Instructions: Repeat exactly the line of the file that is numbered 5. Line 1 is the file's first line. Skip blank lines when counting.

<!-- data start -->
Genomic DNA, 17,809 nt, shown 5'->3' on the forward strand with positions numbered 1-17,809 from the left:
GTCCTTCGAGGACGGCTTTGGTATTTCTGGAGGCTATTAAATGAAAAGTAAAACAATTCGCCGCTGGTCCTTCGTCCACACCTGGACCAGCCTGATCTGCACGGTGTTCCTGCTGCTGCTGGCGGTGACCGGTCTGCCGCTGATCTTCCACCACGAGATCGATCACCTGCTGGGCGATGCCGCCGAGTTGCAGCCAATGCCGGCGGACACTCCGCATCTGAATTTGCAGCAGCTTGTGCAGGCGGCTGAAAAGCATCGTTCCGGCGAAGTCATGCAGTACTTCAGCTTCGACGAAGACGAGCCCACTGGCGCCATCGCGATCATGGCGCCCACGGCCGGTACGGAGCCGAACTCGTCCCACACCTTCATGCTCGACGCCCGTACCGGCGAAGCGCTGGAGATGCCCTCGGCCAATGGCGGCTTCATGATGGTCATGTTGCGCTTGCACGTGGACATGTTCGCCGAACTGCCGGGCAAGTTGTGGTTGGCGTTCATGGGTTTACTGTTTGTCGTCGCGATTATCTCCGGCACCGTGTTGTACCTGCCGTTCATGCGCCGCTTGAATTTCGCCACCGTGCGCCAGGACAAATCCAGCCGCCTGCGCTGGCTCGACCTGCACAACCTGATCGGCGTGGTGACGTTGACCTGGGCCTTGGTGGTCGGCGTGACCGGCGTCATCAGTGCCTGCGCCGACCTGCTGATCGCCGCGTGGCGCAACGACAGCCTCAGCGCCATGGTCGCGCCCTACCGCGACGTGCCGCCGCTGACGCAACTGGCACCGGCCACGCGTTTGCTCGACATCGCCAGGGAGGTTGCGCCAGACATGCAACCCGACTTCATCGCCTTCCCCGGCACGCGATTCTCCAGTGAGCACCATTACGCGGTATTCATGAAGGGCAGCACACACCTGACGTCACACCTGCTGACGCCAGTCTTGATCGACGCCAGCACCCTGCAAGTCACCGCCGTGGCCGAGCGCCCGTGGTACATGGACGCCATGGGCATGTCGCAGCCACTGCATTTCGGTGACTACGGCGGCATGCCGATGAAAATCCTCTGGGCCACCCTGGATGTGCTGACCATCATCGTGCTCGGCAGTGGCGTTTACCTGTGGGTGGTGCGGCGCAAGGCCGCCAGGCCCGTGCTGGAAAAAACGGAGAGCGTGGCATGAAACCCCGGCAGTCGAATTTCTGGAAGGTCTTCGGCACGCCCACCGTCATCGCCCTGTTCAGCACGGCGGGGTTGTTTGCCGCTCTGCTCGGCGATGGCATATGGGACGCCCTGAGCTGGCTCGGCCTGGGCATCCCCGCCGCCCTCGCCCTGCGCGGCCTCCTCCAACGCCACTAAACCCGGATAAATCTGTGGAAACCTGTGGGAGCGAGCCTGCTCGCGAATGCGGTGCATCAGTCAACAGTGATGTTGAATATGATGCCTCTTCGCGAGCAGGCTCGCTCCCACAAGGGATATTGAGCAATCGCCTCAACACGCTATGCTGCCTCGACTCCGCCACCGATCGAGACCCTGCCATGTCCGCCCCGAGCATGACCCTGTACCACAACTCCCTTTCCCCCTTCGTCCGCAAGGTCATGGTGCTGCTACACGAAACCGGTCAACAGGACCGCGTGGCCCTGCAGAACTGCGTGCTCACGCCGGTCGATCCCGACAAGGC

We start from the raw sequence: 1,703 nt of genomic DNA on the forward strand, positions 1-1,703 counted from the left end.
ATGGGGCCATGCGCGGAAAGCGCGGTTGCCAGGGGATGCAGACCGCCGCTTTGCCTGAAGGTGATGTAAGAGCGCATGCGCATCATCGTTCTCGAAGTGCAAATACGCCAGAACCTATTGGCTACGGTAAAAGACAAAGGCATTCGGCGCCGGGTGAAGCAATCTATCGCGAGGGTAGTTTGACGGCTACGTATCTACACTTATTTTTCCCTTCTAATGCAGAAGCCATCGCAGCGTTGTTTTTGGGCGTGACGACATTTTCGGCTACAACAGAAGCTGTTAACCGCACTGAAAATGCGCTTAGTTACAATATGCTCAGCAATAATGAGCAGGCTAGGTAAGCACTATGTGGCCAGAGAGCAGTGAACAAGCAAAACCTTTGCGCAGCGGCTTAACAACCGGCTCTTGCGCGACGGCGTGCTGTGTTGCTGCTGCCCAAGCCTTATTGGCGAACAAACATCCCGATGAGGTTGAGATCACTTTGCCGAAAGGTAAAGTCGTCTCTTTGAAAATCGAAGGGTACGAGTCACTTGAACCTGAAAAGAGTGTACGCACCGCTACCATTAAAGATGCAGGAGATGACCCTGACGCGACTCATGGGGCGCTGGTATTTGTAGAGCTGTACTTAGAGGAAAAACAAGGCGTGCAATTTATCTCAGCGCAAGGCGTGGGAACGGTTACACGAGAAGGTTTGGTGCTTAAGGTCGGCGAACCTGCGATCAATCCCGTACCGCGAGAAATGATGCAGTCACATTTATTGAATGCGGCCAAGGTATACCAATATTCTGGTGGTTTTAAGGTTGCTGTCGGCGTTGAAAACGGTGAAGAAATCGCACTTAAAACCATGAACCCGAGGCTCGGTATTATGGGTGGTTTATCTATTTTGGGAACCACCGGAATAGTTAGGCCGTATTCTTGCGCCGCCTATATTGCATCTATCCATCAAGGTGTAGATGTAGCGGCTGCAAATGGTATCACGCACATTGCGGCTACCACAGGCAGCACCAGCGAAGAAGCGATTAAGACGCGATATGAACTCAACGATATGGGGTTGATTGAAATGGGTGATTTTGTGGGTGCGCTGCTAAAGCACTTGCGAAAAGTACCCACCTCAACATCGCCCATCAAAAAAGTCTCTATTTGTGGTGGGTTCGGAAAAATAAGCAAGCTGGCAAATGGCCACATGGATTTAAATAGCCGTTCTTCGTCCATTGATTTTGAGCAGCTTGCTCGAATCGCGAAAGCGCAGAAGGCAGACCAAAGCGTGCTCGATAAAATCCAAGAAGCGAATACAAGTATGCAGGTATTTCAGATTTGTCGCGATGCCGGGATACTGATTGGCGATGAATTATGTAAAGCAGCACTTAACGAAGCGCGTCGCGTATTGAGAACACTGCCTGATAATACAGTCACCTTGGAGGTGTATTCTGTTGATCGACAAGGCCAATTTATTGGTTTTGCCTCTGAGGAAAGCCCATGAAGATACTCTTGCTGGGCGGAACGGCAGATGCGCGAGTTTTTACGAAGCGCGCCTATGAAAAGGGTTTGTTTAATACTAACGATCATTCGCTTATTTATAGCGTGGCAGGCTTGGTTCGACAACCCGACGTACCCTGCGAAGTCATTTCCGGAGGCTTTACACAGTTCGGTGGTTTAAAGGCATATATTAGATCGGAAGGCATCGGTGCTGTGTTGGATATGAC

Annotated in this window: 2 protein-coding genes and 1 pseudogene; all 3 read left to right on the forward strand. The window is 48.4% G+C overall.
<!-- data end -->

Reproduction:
Annotated in this window: 2 protein-coding genes and 1 pseudogene; all 3 read left to right on the forward strand. The window is 48.4% G+C overall.